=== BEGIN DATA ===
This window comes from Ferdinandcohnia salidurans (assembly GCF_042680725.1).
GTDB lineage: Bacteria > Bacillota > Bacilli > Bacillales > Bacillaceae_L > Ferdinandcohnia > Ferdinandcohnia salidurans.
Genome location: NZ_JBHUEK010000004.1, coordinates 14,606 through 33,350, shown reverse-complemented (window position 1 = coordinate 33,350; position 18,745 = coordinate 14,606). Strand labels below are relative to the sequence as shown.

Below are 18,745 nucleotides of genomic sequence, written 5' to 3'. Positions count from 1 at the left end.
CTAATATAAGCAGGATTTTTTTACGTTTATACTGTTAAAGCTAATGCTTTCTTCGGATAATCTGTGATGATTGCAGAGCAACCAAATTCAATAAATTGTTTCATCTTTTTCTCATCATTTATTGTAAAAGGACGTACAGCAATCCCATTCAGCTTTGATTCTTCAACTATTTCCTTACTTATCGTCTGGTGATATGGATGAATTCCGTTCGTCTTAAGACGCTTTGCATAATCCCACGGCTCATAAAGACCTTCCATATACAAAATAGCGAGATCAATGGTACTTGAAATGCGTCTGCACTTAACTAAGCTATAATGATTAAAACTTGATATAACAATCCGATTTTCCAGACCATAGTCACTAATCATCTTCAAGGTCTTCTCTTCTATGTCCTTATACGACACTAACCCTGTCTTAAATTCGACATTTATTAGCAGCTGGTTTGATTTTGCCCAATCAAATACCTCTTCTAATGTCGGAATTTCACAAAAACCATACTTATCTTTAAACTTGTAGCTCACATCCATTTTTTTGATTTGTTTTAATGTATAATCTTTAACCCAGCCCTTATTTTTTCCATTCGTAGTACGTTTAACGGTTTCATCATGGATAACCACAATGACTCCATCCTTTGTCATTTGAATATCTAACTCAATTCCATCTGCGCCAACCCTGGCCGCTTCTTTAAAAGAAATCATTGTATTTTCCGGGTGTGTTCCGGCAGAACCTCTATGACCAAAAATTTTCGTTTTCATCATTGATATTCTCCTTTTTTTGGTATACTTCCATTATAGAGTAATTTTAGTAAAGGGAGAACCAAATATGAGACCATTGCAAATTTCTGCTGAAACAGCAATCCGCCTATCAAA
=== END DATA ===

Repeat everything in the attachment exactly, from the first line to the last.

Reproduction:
This window comes from Ferdinandcohnia salidurans (assembly GCF_042680725.1).
GTDB lineage: Bacteria > Bacillota > Bacilli > Bacillales > Bacillaceae_L > Ferdinandcohnia > Ferdinandcohnia salidurans.
Genome location: NZ_JBHUEK010000004.1, coordinates 14,606 through 33,350, shown reverse-complemented (window position 1 = coordinate 33,350; position 18,745 = coordinate 14,606). Strand labels below are relative to the sequence as shown.

Below are 18,745 nucleotides of genomic sequence, written 5' to 3'. Positions count from 1 at the left end.
CTAATATAAGCAGGATTTTTTTACGTTTATACTGTTAAAGCTAATGCTTTCTTCGGATAATCTGTGATGATTGCAGAGCAACCAAATTCAATAAATTGTTTCATCTTTTTCTCATCATTTATTGTAAAAGGACGTACAGCAATCCCATTCAGCTTTGATTCTTCAACTATTTCCTTACTTATCGTCTGGTGATATGGATGAATTCCGTTCGTCTTAAGACGCTTTGCATAATCCCACGGCTCATAAAGACCTTCCATATACAAAATAGCGAGATCAATGGTACTTGAAATGCGTCTGCACTTAACTAAGCTATAATGATTAAAACTTGATATAACAATCCGATTTTCCAGACCATAGTCACTAATCATCTTCAAGGTCTTCTCTTCTATGTCCTTATACGACACTAACCCTGTCTTAAATTCGACATTTATTAGCAGCTGGTTTGATTTTGCCCAATCAAATACCTCTTCTAATGTCGGAATTTCACAAAAACCATACTTATCTTTAAACTTGTAGCTCACATCCATTTTTTTGATTTGTTTTAATGTATAATCTTTAACCCAGCCCTTATTTTTTCCATTCGTAGTACGTTTAACGGTTTCATCATGGATAACCACAATGACTCCATCCTTTGTCATTTGAATATCTAACTCAATTCCATCTGCGCCAACCCTGGCCGCTTCTTTAAAAGAAATCATTGTATTTTCCGGGTGTGTTCCGGCAGAACCTCTATGACCAAAAATTTTCGTTTTCATCATTGATATTCTCCTTTTTTTGGTATACTTCCATTATAGAGTAATTTTAGTAAAGGGAGAACCAAATATGAGACCATTGCAAATTTCTGCTGAAACAGCAATCCGCCTATCAAA